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|NI FEATURE: FACING ADVERSITY…TOMORROW IS ANOTHER DAY! - LETTER TO EDITOR
|Year : 2017 | Volume
| Issue : 1 | Page : 173-174
Drug-induced Parkinsonism on the rise: Beware of levosulpiride and its combinations with proton pump inhibitors
Thomas Mathew, Uday S Nadimpally, Arvind D Prabhu, Raghunandan Nadig
Department of Neurology, St. John's Medical College Hospital, Bengaluru, Karnataka, India
|Date of Web Publication||12-Jan-2017|
Department of Neurology, St. John's Medical College Hospital, Sarjarpur Road, Bengaluru - 560 034, Karnataka
Source of Support: None, Conflict of Interest: None
|How to cite this article:|
Mathew T, Nadimpally US, Prabhu AD, Nadig R. Drug-induced Parkinsonism on the rise: Beware of levosulpiride and its combinations with proton pump inhibitors. Neurol India 2017;65:173-4
|How to cite this URL:|
Mathew T, Nadimpally US, Prabhu AD, Nadig R. Drug-induced Parkinsonism on the rise: Beware of levosulpiride and its combinations with proton pump inhibitors. Neurol India [serial online] 2017 [cited 2017 Mar 25];65:173-4. Available from: http://www.neurologyindia.com/text.asp?2017/65/1/173/198175
In last 2 months, we had 6 patients of drug-induced Parkinsonism More Details (DIP). All these patients had dyspeptic symptoms and were started on a combination of levosulpiride with proton pump inhibitors (PPI). Of these, 4 were male and 2 were female patients. The mean age of the patients was 68.67 years (SD: ±5.5). Three patients had pure levosulpiride-induced Parkinsonism (LIP) whereas 3 had worsening of their preexisting Parkinsonism after the start of levosupiride and PPI combination [Table 1]. Almost all patients developed Parkinsonian features within 1 week of exposure to levosulpiride. The time of presentation was variable with a range of 1 week to 6 months. Most of these patients were misdiagnosed as Parkinson's disease (PD) and Parkinson plus syndromes. Were it not for the short history and a thorough evaluation of their medications, the diagnosis of DIP would have been missed. Four patients improved fully over a period of 1–2 weeks, whereas 2 had only partial improvement.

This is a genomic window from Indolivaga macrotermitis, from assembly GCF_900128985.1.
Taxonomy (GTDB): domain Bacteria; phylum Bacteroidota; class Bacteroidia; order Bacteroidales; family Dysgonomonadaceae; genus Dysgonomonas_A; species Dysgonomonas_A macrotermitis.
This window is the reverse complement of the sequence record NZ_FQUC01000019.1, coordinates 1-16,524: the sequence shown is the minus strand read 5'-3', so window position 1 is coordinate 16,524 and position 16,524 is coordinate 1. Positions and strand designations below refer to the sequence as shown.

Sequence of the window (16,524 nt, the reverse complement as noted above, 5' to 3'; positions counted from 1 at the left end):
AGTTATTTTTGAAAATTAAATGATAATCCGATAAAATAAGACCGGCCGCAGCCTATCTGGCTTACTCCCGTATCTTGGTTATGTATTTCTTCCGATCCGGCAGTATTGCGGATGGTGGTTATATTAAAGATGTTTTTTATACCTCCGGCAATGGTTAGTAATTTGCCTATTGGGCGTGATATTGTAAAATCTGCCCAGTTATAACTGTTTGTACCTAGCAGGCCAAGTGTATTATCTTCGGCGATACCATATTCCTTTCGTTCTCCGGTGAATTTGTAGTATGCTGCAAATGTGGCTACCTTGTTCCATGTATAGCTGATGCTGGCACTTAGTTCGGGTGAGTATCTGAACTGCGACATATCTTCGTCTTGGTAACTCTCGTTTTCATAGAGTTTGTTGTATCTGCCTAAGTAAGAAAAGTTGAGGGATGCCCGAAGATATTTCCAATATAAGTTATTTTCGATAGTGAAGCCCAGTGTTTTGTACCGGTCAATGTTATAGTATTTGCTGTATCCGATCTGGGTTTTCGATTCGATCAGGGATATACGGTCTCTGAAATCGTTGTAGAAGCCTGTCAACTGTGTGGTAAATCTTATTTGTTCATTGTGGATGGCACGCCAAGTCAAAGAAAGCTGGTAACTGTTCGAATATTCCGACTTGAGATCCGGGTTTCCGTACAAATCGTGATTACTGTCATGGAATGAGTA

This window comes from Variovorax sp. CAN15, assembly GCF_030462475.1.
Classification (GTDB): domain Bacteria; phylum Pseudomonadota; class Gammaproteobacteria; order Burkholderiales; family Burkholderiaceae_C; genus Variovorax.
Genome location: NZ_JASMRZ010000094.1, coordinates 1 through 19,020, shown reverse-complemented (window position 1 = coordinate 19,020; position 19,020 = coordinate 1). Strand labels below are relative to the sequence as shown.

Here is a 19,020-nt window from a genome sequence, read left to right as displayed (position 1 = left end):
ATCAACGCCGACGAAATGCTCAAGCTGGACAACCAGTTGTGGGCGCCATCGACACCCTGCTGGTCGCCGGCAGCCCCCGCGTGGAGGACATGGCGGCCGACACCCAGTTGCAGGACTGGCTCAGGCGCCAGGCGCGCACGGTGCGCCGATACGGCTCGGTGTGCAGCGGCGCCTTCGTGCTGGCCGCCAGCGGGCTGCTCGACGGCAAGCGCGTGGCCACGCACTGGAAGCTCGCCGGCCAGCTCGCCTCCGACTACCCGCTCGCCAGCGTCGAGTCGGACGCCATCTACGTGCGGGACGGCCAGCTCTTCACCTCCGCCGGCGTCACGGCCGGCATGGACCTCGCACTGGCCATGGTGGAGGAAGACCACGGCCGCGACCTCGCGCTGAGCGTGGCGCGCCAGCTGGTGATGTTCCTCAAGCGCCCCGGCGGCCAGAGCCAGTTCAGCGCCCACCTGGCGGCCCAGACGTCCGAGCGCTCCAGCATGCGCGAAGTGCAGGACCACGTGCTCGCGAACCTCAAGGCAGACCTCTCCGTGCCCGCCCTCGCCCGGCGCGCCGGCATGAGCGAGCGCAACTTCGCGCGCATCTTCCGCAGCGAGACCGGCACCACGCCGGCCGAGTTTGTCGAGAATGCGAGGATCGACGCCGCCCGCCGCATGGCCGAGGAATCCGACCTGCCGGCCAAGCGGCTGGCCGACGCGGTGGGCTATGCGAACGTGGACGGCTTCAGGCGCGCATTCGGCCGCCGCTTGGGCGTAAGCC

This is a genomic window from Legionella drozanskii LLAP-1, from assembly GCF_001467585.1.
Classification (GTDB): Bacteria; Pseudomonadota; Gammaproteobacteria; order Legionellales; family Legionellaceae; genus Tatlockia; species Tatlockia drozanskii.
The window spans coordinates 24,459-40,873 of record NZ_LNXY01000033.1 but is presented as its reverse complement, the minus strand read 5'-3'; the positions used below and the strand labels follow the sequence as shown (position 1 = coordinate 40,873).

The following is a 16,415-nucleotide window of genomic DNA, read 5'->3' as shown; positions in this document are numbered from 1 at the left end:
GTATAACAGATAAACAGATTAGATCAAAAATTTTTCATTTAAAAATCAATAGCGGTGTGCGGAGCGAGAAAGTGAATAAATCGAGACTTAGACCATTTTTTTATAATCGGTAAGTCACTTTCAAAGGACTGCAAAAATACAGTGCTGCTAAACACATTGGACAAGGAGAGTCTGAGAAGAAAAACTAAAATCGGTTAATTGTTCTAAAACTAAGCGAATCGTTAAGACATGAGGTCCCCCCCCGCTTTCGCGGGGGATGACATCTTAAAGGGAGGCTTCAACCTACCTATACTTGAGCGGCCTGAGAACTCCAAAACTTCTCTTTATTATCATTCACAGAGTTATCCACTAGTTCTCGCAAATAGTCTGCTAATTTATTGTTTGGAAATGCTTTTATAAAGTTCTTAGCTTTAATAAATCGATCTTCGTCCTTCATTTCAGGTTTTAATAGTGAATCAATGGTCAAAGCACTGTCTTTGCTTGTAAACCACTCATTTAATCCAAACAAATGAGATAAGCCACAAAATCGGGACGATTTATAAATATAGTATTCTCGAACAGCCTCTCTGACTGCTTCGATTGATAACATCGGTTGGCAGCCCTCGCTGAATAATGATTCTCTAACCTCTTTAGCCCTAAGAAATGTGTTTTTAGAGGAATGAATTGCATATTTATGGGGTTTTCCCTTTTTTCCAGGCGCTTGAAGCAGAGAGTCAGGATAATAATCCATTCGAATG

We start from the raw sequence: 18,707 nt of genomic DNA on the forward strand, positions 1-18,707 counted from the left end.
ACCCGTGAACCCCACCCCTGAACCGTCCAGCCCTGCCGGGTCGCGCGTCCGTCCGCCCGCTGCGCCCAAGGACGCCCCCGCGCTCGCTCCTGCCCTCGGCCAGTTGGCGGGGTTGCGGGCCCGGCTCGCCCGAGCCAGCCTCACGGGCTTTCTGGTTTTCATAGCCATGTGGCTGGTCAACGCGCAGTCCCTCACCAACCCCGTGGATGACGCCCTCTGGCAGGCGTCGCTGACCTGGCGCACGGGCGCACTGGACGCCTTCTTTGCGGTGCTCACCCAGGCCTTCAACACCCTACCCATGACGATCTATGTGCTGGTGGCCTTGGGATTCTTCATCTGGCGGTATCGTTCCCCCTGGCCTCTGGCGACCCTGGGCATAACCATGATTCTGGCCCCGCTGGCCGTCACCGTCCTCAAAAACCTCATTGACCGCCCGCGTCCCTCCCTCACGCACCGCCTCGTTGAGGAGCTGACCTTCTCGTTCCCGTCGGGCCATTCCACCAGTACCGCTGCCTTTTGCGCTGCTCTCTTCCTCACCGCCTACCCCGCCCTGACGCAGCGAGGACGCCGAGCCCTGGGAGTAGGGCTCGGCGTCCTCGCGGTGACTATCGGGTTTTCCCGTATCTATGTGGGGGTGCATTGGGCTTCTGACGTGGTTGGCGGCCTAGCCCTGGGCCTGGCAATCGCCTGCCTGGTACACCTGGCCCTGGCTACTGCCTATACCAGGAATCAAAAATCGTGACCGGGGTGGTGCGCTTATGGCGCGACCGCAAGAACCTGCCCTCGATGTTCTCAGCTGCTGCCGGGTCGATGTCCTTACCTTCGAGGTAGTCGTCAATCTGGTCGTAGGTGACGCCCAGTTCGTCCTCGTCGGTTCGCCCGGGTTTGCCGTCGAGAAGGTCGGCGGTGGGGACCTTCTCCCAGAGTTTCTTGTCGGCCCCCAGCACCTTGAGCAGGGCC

Dyspepsia is a common complaint especially in patients with neurological diseases such as PD. Gastrointestinal motility drugs are commonly used to treat nausea and dyspeptic symptoms. Their effect at the central D2 receptors causes a therapeutic effect, while at the same time producing adverse events such as extrapyramidal symptoms. Of late, we have been noticing an increase in the prescriptions of levosulpiride (a substituted benzamide antipsychotic) and consequently an increase in the incidence of LIP. In a study from Texas, out of 125 patients who presented with drug-induced movement disorders, 26% were prescribed neuroleptics for gastrointestinal distress. In another study comprising 132 patients with drug-induced movement disorders, 91 were exposed to levosulpiride. The most common levosulpiride-induced movement disorder was Parkinsonism (93.4%), followed by tardive dyskinesia (9.9%), and isolated tremor (3.3%). The study also noted that 48.1% of the patients with LIP did not improve after withdrawing the drug.,
Levosulpiride may cause de novo Parkinsonism or it may worsen the parkinsonian features in a patient already having PD. If detected early and stopped, the patients can improve completely. If not, they may have long standing consequences. In all new cases of PD and Parkinson's plus syndromes, eliciting a thorough drug history is a must. Unlike the popular belief that DIP may be symmetrical, it can be asymmetrical and can mimic PD. Gastroenterologists and internists need to be extremely cautious when prescribing this drug or its combinations to patients.
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Conflicts of interest
There are no conflicts of interest.
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